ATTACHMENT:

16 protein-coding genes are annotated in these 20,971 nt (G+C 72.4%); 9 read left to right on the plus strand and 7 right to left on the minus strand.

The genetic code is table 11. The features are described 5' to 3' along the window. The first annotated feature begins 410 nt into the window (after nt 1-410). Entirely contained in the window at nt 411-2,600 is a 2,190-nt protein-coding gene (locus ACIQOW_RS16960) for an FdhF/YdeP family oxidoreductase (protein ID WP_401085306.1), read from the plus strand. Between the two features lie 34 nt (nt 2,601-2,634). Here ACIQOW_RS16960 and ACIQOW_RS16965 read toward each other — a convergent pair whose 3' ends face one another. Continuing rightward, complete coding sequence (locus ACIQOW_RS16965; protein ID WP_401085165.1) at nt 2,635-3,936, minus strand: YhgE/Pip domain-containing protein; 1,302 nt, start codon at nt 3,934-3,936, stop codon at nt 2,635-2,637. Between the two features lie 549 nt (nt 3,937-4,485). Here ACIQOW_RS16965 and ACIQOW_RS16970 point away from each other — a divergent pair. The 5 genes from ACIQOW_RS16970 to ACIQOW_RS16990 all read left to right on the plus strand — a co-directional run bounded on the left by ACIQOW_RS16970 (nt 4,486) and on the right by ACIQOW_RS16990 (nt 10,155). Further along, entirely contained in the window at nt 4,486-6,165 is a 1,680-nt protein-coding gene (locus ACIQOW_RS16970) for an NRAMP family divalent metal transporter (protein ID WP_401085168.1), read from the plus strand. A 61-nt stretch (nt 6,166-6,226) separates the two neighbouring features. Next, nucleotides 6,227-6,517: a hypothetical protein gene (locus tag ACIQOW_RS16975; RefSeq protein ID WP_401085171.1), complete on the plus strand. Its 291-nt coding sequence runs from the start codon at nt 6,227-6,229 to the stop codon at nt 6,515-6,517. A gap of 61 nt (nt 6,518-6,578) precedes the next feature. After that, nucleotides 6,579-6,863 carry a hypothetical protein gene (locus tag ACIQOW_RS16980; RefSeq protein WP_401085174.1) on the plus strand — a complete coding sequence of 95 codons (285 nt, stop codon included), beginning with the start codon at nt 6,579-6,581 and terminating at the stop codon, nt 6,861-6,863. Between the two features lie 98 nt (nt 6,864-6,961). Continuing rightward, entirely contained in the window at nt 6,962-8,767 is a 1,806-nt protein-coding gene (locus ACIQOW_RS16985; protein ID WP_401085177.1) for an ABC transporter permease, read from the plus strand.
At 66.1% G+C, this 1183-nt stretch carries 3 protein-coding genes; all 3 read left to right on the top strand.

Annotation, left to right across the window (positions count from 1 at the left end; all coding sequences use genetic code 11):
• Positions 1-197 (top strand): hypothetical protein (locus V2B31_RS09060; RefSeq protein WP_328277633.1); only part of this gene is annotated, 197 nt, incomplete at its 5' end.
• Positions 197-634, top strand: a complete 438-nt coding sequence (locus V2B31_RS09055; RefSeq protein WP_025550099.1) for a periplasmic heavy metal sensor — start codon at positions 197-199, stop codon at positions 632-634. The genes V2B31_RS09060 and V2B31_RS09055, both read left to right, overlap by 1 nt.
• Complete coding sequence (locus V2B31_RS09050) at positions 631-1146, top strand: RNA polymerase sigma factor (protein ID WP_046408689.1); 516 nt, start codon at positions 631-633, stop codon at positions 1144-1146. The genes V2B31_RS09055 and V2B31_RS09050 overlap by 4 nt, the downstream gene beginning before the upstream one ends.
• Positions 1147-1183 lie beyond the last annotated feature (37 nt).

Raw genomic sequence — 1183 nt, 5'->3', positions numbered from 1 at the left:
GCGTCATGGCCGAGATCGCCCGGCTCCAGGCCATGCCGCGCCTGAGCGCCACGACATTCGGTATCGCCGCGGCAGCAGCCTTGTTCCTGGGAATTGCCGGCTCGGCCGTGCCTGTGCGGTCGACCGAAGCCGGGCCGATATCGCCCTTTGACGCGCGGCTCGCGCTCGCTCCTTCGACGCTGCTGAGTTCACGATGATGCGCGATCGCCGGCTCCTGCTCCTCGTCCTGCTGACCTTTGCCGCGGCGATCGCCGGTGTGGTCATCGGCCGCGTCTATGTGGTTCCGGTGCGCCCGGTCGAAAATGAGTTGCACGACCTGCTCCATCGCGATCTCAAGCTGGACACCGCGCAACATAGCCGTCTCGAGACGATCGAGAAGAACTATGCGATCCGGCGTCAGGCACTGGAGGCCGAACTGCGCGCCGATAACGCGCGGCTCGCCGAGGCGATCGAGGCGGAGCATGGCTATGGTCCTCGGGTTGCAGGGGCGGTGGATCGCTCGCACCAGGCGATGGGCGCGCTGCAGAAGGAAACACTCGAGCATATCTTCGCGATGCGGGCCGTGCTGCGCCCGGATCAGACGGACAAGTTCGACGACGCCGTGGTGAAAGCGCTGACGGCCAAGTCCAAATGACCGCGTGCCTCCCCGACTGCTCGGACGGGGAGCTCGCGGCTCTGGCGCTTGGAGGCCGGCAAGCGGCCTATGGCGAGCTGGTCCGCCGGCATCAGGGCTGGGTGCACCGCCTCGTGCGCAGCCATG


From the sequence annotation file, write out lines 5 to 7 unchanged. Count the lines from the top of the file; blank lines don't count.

• Positions 1-197 (top strand): hypothetical protein (locus V2B31_RS09060; RefSeq protein WP_328277633.1); only part of this gene is annotated, 197 nt, incomplete at its 5' end.
• Positions 197-634, top strand: a complete 438-nt coding sequence (locus V2B31_RS09055; RefSeq protein WP_025550099.1) for a periplasmic heavy metal sensor — start codon at positions 197-199, stop codon at positions 632-634. The genes V2B31_RS09060 and V2B31_RS09055, both read left to right, overlap by 1 nt.
• Complete coding sequence (locus V2B31_RS09050) at positions 631-1146, top strand: RNA polymerase sigma factor (protein ID WP_046408689.1); 516 nt, start codon at positions 631-633, stop codon at positions 1144-1146. The genes V2B31_RS09055 and V2B31_RS09050 overlap by 4 nt, the downstream gene beginning before the upstream one ends.